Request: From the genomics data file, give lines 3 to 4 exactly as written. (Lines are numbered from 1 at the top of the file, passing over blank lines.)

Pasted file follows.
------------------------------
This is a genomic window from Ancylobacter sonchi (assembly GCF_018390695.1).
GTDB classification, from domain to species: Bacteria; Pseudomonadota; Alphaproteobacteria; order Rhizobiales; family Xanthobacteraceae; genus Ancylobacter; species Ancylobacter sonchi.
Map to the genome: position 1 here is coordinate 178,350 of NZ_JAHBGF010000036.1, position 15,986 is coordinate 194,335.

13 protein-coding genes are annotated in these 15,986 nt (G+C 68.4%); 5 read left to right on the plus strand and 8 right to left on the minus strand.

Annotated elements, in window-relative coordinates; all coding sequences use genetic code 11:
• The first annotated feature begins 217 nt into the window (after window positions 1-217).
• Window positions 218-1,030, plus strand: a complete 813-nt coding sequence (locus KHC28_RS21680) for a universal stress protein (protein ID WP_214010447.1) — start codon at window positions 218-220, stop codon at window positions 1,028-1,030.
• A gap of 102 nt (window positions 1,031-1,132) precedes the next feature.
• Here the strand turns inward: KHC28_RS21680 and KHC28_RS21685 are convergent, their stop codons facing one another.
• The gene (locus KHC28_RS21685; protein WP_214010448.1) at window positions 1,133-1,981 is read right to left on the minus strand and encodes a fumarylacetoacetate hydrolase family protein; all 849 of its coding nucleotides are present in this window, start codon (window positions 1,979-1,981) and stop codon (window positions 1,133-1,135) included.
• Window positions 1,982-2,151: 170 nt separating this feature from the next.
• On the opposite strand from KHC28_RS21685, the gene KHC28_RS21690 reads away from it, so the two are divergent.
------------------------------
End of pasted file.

Map to the genome: position 1 here is coordinate 178,350 of NZ_JAHBGF010000036.1, position 15,986 is coordinate 194,335.

13 protein-coding genes are annotated in these 15,986 nt (G+C 68.4%); 5 read left to right on the plus strand and 8 right to left on the minus strand.